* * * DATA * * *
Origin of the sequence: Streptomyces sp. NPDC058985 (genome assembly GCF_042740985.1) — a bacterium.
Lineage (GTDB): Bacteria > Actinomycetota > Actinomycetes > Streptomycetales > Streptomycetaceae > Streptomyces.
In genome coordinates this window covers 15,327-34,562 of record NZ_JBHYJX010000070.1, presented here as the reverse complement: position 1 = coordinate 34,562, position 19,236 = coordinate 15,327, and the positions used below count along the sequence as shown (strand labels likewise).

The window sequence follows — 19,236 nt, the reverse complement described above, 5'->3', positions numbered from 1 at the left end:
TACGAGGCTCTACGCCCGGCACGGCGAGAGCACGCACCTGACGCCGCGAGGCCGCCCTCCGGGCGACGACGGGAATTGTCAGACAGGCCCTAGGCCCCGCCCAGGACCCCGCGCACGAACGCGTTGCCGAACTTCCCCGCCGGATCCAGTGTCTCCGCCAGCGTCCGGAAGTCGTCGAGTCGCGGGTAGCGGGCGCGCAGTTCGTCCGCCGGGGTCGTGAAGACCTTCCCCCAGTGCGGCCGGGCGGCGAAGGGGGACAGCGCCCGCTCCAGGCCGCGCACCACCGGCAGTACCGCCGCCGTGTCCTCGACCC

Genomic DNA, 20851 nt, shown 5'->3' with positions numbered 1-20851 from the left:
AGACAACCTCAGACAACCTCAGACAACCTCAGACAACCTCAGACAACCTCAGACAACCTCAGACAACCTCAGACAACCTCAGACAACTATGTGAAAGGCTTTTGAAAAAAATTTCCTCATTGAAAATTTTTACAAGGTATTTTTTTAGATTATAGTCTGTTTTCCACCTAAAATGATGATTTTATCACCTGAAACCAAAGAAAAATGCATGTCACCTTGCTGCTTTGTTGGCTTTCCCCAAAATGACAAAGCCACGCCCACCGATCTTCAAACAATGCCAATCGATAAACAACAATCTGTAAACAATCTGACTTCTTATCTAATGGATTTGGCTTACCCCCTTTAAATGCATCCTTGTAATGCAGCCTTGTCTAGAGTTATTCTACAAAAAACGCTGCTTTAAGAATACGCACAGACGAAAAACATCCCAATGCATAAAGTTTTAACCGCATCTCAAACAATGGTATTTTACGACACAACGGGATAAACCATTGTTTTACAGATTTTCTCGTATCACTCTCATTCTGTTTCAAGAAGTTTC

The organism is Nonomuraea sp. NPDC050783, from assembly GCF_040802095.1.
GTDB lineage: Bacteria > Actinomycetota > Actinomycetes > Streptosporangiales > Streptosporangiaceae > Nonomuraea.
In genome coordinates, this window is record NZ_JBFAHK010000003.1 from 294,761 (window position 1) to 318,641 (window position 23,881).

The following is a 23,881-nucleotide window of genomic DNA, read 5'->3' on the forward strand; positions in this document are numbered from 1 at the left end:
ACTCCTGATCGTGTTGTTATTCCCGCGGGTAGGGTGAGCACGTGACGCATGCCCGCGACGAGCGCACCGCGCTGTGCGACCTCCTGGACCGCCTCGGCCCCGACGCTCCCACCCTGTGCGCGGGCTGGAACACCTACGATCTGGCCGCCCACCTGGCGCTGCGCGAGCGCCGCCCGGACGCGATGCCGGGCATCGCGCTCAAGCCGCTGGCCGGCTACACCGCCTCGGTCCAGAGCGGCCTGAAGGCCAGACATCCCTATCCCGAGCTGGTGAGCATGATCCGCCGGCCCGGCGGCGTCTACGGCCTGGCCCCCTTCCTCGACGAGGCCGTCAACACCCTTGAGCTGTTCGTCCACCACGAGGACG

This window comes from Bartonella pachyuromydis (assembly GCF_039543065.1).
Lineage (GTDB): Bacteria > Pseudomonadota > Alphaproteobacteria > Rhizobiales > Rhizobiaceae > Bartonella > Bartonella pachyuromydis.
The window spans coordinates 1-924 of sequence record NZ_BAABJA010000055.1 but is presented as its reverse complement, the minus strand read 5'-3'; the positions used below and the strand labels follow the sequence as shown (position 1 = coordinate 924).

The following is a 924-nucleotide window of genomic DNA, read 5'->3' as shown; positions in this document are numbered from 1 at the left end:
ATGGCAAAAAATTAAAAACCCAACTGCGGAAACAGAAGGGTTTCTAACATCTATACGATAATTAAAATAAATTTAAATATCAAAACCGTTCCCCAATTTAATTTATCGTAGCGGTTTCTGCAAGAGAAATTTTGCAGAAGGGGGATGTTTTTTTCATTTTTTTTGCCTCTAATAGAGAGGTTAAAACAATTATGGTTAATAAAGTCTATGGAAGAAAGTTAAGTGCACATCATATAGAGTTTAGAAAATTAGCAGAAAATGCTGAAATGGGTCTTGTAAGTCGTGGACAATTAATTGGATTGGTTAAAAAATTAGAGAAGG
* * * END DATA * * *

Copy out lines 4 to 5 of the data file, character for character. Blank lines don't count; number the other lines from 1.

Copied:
The window sequence follows — 19,236 nt, the reverse complement described above, 5'->3', positions numbered from 1 at the left end:
TACGAGGCTCTACGCCCGGCACGGCGAGAGCACGCACCTGACGCCGCGAGGCCGCCCTCCGGGCGACGACGGGAATTGTCAGACAGGCCCTAGGCCCCGCCCAGGACCCCGCGCACGAACGCGTTGCCGAACTTCCCCGCCGGATCCAGTGTCTCCGCCAGCGTCCGGAAGTCGTCGAGTCGCGGGTAGCGGGCGCGCAGTTCGTCCGCCGGGGTCGTGAAGACCTTCCCCCAGTGCGGCCGGGCGGCGAAGGGGGACAGCGCCCGCTCCAGGCCGCGCACCACCGGCAGTACCGCCGCCGTGTCCTCGACCC